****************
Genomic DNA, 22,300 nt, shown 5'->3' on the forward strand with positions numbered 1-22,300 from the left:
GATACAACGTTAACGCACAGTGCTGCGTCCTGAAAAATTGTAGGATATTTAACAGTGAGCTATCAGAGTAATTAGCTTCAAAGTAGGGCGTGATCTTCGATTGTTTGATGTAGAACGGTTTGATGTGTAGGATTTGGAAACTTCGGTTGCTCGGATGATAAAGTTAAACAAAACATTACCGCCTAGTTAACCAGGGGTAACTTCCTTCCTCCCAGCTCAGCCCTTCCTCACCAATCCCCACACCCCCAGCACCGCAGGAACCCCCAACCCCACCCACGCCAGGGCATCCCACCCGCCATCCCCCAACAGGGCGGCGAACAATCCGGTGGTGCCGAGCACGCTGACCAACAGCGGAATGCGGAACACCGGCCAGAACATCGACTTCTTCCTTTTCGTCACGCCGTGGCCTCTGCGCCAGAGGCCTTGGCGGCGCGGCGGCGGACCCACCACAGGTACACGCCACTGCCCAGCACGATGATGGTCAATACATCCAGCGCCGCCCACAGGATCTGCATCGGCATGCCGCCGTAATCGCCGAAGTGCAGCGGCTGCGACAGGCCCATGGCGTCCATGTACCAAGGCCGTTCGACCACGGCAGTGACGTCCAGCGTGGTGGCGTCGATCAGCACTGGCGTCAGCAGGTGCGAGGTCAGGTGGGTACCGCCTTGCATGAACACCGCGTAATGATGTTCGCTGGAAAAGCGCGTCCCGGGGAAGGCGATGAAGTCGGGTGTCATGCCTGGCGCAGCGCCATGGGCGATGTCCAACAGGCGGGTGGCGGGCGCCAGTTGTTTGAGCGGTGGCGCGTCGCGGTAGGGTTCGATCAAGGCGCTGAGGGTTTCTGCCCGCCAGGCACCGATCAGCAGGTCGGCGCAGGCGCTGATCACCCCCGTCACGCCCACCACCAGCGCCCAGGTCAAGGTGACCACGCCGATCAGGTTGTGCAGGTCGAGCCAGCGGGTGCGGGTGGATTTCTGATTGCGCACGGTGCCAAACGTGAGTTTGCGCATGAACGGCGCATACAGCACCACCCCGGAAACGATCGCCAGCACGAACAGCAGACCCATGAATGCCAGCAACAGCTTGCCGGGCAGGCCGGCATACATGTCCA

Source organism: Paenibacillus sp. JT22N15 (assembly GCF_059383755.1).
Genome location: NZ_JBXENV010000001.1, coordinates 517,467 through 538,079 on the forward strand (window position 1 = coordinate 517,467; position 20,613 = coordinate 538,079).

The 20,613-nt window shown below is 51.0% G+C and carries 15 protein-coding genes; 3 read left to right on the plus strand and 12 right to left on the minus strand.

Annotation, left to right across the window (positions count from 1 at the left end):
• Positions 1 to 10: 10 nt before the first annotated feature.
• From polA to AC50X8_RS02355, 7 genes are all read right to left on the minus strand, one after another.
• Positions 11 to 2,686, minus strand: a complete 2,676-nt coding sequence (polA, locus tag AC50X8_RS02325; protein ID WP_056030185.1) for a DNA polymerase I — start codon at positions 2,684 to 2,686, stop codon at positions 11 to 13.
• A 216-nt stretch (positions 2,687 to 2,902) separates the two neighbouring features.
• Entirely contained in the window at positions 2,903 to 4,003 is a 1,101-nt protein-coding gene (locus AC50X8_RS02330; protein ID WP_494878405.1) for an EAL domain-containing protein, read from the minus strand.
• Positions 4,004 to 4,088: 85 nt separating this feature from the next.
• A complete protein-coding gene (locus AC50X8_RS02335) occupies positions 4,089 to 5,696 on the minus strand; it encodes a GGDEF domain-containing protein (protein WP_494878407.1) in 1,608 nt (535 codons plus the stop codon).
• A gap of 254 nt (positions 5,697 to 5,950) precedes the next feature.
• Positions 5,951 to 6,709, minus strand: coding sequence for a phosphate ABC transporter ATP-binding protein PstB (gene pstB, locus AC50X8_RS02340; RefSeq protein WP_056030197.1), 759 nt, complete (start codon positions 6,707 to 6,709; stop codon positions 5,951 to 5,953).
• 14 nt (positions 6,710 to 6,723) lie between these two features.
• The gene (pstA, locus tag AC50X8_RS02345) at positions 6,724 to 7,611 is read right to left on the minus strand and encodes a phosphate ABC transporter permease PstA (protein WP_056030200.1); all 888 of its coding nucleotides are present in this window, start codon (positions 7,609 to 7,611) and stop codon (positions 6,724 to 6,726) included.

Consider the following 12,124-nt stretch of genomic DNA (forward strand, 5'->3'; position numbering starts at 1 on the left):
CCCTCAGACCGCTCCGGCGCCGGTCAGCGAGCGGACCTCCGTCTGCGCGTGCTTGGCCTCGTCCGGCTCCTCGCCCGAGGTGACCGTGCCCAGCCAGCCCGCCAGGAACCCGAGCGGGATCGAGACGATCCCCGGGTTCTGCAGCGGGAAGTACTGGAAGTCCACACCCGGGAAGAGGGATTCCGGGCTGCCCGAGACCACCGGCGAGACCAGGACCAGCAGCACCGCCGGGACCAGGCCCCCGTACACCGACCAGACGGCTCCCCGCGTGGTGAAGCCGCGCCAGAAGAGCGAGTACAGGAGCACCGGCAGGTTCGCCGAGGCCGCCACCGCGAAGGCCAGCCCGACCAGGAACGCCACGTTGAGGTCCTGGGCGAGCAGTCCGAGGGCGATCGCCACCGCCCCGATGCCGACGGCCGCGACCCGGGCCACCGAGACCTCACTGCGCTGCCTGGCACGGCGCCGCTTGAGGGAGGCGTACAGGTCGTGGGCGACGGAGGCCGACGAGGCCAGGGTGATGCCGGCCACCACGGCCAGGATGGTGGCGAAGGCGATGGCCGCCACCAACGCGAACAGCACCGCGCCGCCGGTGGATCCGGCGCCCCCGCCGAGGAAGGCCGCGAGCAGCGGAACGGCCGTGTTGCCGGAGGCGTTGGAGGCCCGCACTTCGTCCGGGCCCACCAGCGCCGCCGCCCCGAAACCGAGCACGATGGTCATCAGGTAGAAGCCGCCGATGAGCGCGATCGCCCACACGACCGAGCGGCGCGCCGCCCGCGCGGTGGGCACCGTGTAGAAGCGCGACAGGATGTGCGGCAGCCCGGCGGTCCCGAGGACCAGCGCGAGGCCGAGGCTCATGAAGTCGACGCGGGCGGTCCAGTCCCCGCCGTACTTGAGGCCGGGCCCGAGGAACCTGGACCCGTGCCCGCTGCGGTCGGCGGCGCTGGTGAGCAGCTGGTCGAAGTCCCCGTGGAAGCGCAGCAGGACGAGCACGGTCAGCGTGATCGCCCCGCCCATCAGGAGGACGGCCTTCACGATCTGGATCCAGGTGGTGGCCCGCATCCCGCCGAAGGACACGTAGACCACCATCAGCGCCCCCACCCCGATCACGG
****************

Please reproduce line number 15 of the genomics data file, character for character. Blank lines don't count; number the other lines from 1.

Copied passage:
• Positions 5,951 to 6,709, minus strand: coding sequence for a phosphate ABC transporter ATP-binding protein PstB (gene pstB, locus AC50X8_RS02340; RefSeq protein WP_056030197.1), 759 nt, complete (start codon positions 6,707 to 6,709; stop codon positions 5,951 to 5,953).